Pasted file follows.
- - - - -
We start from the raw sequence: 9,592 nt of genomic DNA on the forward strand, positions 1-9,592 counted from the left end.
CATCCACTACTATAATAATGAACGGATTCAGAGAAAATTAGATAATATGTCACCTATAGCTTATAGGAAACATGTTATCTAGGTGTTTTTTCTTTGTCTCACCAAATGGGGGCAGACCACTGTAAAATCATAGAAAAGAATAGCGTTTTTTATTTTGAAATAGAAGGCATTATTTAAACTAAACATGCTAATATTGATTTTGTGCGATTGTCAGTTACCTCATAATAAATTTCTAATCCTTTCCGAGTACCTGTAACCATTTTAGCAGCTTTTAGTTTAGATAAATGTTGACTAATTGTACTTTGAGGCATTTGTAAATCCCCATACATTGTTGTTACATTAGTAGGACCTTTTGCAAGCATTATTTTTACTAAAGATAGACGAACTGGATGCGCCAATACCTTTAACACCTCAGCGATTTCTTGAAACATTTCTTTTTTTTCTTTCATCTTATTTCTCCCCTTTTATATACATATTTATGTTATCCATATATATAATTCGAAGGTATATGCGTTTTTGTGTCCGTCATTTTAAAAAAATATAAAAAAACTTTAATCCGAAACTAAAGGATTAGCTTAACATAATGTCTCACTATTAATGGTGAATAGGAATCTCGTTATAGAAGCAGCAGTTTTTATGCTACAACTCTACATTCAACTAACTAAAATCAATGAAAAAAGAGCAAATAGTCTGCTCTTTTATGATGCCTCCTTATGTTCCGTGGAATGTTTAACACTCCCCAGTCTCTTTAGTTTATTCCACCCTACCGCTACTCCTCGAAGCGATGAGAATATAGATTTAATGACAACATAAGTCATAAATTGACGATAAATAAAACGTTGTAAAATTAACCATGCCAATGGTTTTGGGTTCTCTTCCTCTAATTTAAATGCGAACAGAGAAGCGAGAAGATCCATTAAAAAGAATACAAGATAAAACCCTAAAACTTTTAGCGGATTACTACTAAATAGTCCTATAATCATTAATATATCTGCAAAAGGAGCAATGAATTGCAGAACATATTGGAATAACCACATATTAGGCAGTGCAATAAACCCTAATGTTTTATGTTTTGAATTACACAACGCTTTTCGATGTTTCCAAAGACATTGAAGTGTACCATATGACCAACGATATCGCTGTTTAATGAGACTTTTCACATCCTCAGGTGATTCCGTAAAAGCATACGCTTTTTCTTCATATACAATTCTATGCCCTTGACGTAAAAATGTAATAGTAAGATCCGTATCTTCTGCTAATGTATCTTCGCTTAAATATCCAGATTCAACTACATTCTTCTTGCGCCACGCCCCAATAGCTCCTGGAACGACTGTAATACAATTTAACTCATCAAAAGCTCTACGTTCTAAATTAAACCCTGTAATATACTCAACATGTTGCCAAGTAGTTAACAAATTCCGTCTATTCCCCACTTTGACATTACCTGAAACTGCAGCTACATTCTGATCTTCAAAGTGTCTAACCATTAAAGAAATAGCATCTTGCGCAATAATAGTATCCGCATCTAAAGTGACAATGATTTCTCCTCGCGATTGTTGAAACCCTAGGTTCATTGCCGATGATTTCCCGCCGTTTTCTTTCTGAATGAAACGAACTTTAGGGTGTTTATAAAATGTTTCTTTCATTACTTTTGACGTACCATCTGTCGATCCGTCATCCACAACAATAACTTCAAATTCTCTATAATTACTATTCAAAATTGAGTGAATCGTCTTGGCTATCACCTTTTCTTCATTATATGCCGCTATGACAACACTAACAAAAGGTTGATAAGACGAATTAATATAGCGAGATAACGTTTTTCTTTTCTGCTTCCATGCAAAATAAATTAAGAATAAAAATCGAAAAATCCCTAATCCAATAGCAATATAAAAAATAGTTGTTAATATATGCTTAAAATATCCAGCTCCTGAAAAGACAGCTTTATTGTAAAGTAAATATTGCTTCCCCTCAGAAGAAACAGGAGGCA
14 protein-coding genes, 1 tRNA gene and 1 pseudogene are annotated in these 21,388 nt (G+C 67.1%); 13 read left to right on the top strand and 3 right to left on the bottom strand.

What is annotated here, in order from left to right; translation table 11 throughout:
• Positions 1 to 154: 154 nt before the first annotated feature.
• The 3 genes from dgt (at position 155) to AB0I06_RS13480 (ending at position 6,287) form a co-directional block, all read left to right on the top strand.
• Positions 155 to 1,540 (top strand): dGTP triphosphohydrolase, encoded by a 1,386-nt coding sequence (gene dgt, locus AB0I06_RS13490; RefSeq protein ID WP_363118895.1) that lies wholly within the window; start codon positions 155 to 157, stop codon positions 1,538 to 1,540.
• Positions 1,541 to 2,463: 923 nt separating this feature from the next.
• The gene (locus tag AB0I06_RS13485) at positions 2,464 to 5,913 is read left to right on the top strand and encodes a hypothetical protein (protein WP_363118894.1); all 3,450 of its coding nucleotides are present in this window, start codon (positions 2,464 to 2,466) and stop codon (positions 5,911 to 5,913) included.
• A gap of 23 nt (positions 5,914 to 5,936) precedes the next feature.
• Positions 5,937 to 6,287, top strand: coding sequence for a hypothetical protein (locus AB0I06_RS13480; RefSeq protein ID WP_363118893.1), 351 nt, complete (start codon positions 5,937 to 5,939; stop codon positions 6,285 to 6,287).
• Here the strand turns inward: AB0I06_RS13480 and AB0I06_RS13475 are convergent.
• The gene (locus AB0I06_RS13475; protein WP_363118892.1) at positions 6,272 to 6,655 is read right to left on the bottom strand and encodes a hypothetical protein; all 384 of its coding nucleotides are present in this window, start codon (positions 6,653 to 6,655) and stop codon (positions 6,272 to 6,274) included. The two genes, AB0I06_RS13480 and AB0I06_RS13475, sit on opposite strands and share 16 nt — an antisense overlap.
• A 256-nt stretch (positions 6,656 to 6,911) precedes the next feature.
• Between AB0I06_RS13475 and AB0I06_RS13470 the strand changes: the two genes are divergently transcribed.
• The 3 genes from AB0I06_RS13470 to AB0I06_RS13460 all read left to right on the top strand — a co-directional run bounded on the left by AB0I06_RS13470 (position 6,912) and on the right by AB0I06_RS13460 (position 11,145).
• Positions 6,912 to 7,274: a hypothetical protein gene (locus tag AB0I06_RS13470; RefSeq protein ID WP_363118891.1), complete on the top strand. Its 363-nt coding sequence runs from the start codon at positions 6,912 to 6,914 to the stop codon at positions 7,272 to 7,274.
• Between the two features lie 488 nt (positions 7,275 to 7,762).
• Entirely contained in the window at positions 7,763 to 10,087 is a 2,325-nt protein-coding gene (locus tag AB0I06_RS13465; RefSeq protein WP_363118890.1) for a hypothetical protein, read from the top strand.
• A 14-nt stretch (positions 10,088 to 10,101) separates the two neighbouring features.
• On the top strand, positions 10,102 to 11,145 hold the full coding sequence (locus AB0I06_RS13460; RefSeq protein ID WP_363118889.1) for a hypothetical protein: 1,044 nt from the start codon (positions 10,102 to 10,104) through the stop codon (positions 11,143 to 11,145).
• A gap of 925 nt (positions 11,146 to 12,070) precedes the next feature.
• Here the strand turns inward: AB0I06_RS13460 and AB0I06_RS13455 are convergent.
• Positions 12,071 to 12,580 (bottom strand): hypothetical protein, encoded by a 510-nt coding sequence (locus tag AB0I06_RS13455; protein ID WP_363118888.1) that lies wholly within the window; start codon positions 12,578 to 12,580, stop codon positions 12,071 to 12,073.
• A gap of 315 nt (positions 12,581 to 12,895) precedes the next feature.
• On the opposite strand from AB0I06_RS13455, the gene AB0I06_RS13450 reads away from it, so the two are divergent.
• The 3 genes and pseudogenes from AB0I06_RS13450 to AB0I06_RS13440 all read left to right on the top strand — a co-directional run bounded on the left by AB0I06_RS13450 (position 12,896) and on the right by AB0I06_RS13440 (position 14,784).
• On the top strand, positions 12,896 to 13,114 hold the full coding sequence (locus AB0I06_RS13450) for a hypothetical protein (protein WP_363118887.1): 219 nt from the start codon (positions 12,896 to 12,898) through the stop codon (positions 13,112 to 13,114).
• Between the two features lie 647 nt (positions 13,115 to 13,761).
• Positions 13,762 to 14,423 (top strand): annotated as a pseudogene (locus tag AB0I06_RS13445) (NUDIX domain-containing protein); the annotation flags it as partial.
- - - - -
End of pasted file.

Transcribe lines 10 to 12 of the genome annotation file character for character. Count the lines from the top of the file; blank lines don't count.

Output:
• A gap of 23 nt (positions 5,914 to 5,936) precedes the next feature.
• Positions 5,937 to 6,287, top strand: coding sequence for a hypothetical protein (locus AB0I06_RS13480; RefSeq protein ID WP_363118893.1), 351 nt, complete (start codon positions 5,937 to 5,939; stop codon positions 6,285 to 6,287).
• Here the strand turns inward: AB0I06_RS13480 and AB0I06_RS13475 are convergent.